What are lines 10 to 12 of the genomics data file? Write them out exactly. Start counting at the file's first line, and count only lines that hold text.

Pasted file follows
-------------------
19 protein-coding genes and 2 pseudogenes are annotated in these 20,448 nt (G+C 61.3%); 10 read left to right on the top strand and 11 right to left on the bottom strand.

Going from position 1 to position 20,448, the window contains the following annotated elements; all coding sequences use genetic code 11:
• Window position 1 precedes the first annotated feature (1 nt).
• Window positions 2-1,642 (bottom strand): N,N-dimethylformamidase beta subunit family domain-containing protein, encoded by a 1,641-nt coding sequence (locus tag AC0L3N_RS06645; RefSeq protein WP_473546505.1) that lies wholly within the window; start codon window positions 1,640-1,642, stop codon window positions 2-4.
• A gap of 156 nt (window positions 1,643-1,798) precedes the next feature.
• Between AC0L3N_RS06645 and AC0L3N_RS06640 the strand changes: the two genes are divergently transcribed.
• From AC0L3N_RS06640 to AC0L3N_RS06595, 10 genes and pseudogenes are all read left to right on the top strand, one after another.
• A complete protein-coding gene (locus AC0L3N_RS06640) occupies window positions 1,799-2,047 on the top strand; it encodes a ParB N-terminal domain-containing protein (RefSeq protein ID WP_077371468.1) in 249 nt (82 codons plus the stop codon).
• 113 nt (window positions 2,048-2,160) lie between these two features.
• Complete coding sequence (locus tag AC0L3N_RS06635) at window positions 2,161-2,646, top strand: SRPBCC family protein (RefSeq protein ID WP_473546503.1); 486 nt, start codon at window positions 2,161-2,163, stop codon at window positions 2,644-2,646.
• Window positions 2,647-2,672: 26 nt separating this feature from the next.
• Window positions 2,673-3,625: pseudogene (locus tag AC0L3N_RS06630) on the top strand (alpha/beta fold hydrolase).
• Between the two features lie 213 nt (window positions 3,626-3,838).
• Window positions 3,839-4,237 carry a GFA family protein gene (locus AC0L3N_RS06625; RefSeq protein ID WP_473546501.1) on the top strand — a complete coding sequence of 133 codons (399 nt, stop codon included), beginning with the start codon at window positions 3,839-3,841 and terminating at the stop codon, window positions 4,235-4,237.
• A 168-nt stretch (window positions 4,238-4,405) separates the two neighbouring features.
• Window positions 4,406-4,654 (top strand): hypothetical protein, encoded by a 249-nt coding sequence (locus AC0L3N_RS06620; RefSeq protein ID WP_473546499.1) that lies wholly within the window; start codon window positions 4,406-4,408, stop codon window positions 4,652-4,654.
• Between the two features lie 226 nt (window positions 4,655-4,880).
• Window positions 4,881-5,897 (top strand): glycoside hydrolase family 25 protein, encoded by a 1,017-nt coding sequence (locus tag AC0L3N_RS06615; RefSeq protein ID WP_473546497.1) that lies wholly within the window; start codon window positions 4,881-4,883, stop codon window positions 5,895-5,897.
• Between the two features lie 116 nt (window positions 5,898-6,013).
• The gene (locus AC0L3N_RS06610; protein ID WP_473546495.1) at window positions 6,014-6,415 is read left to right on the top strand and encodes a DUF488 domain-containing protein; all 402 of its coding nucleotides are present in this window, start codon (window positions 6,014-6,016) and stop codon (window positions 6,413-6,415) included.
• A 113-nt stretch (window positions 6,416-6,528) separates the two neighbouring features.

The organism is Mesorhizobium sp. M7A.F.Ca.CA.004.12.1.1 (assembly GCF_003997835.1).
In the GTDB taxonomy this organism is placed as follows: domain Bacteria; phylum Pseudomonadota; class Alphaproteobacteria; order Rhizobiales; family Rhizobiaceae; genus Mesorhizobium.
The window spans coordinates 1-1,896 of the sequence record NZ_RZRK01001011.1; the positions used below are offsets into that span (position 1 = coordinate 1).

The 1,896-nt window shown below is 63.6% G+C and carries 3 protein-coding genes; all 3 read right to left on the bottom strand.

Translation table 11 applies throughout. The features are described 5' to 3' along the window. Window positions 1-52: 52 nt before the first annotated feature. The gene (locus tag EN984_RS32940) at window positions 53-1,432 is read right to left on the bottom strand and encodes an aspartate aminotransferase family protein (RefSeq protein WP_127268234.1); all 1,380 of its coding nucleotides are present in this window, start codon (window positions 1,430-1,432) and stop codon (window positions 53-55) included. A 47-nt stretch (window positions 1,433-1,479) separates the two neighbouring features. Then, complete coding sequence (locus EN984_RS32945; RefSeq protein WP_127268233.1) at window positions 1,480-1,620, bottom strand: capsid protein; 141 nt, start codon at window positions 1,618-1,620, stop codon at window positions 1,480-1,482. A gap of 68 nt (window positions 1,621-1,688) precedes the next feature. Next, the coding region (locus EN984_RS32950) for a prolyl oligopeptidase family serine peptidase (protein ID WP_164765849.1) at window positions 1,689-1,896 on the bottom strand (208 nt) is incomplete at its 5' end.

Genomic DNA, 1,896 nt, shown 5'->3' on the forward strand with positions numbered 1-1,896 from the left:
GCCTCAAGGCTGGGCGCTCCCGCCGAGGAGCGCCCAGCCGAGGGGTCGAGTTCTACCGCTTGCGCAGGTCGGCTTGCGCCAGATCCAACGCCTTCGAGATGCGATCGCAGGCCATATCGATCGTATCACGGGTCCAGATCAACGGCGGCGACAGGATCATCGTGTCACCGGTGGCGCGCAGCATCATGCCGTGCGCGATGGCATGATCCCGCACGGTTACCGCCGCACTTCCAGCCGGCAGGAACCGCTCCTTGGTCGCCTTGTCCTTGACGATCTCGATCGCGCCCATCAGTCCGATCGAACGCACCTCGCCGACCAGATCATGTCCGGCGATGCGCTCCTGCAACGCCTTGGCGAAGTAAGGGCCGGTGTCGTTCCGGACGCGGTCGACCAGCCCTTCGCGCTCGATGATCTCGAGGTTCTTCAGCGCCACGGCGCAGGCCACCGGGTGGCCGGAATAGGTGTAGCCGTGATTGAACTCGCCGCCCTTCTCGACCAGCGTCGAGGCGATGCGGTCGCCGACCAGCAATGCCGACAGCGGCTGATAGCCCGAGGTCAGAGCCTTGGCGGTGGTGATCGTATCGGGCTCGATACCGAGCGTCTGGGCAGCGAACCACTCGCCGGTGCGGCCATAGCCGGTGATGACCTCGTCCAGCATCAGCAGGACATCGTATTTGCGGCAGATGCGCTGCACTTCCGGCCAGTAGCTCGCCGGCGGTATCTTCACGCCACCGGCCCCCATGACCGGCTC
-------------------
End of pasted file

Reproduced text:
• Complete coding sequence (locus tag AC0L3N_RS06635) at window positions 2,161-2,646, top strand: SRPBCC family protein (RefSeq protein ID WP_473546503.1); 486 nt, start codon at window positions 2,161-2,163, stop codon at window positions 2,644-2,646.
• Window positions 2,647-2,672: 26 nt separating this feature from the next.
• Window positions 2,673-3,625: pseudogene (locus tag AC0L3N_RS06630) on the top strand (alpha/beta fold hydrolase).